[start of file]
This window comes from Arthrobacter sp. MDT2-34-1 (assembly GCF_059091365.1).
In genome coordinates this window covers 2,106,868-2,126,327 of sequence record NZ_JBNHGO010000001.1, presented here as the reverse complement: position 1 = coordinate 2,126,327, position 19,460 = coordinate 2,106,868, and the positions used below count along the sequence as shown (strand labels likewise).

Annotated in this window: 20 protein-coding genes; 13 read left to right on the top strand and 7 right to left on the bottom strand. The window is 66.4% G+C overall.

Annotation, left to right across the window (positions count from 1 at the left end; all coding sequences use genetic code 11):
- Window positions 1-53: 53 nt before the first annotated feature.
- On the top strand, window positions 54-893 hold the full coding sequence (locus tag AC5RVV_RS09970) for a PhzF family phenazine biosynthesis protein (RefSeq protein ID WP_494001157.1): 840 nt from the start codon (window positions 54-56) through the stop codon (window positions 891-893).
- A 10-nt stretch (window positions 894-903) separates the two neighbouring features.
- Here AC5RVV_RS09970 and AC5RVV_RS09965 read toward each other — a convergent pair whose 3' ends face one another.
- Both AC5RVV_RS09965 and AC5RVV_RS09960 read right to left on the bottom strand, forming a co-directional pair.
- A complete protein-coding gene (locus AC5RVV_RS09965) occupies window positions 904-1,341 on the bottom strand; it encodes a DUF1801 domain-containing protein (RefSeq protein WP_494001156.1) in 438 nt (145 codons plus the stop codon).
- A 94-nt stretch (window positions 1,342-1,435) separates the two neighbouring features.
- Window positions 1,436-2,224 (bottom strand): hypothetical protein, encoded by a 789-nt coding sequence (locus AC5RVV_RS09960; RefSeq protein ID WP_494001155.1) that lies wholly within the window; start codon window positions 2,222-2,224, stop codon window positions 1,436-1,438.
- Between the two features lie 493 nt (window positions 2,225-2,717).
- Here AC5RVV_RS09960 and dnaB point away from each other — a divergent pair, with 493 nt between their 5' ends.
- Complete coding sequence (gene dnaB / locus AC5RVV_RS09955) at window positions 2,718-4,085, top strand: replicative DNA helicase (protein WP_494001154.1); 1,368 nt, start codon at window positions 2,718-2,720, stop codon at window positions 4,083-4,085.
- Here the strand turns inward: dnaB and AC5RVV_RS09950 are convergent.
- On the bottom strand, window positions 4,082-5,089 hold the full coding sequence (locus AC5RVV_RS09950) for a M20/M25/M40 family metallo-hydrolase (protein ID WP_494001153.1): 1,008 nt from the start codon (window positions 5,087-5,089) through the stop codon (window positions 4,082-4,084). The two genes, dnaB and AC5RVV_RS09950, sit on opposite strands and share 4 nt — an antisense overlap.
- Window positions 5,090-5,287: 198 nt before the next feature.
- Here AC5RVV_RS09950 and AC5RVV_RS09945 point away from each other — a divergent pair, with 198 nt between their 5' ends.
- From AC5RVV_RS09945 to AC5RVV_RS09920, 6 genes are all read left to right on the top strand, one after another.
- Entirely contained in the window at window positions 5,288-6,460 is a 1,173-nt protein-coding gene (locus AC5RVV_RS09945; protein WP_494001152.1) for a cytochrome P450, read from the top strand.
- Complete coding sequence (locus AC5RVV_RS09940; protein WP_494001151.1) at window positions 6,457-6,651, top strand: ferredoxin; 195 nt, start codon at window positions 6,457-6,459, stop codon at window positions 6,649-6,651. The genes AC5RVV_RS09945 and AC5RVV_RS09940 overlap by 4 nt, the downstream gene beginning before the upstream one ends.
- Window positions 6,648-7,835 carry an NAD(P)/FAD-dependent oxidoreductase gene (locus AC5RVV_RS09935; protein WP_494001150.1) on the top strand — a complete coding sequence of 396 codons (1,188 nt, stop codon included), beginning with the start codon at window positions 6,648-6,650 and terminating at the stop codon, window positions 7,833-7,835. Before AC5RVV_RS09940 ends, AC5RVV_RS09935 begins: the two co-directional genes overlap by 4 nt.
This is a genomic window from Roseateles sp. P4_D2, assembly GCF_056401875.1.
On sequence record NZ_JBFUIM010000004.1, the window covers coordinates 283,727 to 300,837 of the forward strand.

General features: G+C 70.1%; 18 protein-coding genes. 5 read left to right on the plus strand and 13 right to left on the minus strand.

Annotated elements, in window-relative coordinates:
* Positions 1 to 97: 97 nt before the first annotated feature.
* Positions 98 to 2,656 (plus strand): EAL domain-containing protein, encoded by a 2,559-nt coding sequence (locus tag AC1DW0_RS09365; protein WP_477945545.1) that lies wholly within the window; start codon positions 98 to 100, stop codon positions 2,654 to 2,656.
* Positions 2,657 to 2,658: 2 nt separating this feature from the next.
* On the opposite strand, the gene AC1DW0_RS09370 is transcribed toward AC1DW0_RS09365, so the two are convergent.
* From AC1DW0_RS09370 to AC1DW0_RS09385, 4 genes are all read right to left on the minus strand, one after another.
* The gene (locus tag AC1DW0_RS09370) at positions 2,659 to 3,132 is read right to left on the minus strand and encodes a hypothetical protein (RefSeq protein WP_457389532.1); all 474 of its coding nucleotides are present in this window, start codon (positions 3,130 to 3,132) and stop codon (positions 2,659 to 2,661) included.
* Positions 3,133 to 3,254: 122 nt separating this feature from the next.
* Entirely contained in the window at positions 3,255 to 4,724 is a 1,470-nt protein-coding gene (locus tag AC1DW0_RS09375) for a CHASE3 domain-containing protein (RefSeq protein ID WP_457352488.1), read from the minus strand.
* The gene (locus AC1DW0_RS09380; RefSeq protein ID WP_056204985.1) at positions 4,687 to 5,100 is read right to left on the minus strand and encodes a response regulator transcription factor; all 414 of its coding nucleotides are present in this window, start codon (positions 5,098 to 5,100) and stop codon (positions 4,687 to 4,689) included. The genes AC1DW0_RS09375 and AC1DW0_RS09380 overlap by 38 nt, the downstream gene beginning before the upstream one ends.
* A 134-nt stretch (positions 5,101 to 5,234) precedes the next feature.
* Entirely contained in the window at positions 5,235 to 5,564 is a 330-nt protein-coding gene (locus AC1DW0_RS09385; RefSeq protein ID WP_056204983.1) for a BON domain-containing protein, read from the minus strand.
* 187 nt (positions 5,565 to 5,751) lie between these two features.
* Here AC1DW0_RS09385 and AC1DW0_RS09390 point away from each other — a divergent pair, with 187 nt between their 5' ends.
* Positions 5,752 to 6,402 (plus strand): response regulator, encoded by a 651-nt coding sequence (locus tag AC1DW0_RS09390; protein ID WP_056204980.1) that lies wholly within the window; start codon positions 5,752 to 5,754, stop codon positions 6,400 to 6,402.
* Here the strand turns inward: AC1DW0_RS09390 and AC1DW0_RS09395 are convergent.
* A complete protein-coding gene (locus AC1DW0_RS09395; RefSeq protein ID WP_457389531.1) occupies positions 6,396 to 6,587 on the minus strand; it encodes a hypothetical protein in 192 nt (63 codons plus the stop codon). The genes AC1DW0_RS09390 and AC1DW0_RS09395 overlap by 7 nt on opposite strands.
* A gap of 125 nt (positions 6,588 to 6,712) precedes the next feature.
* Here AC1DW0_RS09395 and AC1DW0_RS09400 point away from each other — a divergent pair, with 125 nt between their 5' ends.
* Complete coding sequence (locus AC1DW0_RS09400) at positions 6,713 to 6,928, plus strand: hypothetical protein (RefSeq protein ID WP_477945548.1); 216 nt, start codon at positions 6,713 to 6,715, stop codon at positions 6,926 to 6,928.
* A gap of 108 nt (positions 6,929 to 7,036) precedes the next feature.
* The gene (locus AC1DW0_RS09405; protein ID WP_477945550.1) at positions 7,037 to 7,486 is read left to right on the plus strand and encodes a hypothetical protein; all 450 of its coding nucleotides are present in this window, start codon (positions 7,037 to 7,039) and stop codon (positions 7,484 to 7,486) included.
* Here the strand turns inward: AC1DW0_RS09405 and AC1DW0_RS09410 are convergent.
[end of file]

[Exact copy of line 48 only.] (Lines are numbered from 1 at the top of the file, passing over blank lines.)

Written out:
* The gene (locus AC1DW0_RS09405; protein ID WP_477945550.1) at positions 7,037 to 7,486 is read left to right on the plus strand and encodes a hypothetical protein; all 450 of its coding nucleotides are present in this window, start codon (positions 7,037 to 7,039) and stop codon (positions 7,484 to 7,486) included.